The first blog I ever followed with anything like devotion was the one that belonged to Josh Gibbs in the mid-to-late-2000s. As he would fully admit, Gibbs was often trivial and sometimes pompous, but he was always interesting. He was willing to explore any subject, including himself, and he did so with equal doses of energy and deprecation. This was before social media was everyone’s main internet canal, so I had to actually go to Josh’s website to see if he had posted anything new. If he had, I was delighted and would read. If he hadn’t, I would be disappointed, but I would scroll down to glance at posts from the previous week or so, sometimes even re-reading longer posts if I had skimmed them before. It was like visiting a library or a museum. Often, nothing had changed between my visits, except me.
(You can read Josh Gibbs’ writing today, if you so desire. He blogs here about classical education and the good life. His first book came out this year, which you can order here or here. (Do so. (It’s worth your time.)))
I have always wanted to create a similar place on the internet. Unlike the intellectual freeway that is social media, a blog can be a place that people want to visit, and visit regularly. Ideally, a blog creates a community of readers with similar interests. A blog can be a place where friends encounter one another with the kind of surprise C. S. Lewis wrote about: “You, too! I thought I was the only one…”
Back in the day, the title of a blog post by Josh Gibbs used the word we. “We are Thoughts on The Dark Knight…” “Stuff We Listened to this Summer…” “We Typed this out of the Newspaper by Hand and You’re Welcome…” He claimed it was an attempt to make blogging a sort of performance art: the post was a group effort, a combination of all the readers’ attention. The first-person-plural pronoun also had another effect that I’m not sure was intentional: it downplayed the role of the blogger in the whole affair. Josh was not upturning a bucket of his thoughts over our heads. Well, he was, but it didn’t feel like it. It felt like he was standing beside us, pointing. According to his book, this is an attitude he carried with him into his current role as a teacher.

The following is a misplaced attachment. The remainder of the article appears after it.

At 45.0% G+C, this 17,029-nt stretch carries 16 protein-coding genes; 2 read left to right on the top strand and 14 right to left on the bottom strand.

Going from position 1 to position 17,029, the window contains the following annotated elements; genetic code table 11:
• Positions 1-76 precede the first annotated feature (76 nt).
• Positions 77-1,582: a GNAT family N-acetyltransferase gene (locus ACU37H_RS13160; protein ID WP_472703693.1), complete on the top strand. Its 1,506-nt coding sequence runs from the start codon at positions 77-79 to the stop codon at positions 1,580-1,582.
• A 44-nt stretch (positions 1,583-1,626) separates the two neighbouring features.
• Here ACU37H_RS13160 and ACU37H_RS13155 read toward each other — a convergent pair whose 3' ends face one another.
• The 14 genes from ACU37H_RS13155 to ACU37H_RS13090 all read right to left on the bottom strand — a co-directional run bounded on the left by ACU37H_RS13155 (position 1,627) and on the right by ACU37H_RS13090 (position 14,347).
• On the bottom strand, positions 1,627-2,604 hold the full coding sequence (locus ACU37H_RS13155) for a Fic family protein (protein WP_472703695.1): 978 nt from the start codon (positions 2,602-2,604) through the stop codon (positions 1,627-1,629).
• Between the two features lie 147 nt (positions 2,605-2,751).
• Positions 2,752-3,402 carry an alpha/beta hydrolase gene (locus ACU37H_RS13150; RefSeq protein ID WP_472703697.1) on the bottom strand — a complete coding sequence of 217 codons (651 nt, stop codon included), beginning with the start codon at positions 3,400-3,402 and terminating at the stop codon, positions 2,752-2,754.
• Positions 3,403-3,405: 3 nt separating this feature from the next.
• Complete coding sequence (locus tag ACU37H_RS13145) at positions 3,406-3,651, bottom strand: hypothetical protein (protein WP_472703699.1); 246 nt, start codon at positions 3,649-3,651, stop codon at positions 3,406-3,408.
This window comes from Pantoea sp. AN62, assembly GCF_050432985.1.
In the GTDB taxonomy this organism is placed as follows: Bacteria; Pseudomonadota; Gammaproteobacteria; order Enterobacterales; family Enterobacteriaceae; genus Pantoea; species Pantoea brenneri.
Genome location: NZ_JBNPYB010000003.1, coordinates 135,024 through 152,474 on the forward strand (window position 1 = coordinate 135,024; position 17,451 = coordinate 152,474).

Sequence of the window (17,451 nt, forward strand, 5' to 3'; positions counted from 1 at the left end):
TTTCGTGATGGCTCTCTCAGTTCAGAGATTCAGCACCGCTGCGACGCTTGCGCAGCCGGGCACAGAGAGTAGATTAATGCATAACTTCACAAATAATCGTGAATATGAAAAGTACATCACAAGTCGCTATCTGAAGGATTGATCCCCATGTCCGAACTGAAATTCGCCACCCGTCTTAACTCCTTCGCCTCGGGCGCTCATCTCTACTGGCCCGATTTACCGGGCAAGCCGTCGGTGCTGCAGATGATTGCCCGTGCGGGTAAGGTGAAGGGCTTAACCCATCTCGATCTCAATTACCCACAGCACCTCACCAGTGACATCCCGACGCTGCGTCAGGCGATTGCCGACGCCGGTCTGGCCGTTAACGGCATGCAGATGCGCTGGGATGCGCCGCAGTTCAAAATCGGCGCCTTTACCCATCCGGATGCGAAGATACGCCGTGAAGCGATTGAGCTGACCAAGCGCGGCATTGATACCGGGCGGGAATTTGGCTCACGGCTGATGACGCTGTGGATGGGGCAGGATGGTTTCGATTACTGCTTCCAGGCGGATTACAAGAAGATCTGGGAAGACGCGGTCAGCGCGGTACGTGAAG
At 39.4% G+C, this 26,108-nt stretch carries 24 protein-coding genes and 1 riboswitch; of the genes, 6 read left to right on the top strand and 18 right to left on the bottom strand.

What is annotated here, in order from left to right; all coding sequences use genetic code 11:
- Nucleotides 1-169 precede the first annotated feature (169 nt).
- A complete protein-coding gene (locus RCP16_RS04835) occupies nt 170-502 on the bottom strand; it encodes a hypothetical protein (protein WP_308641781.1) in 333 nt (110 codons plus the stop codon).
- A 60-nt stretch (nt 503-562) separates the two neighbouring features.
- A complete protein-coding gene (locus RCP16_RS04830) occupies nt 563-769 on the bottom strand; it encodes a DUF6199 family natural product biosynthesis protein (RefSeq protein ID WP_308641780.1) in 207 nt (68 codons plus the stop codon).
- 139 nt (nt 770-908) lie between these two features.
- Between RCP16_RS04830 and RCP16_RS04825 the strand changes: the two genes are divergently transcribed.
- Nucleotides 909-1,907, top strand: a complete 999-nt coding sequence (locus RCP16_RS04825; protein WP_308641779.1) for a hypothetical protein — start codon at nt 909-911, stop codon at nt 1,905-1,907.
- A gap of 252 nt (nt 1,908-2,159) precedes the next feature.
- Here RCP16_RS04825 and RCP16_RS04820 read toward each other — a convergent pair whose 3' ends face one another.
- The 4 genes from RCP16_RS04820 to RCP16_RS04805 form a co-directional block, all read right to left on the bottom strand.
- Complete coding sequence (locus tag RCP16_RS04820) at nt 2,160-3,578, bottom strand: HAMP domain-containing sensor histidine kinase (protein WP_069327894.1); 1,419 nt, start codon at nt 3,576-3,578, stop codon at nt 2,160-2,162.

The good teacher inspires desire for God in his students, and calls them to yearn for Beauty and strive for pity and holiness and virtue. The good teacher tells his students, “If you see me as I am being taken from you, you will receive a double portion of my spirit,” for he can offer his students nothing greater. The student trains his eye on the teacher and will look at nothing else, the teacher trains his eye on Goodness and will look at nothing else. Slowly, the student comprehends the paradox, then the teacher is gone and the student will look only at God – but first the student must learn what kind of devotion Goodness requires.
The title of this blog “A Man is Online” is supposed to downplay my own role in a similar way. These aren’t my thoughts, my experiences, my words. They’re the thoughts, experiences, and words of a stranger, a rando, a peregrine. The internet robs everyone of ethos. Might as well embrace it. Take what follows as you would take the shouts of a man wearing a sandwich sign at the corner of 45th and Broadway. Most of what he says is pure gibberish, but every so often, the ravings almost seem to make sense…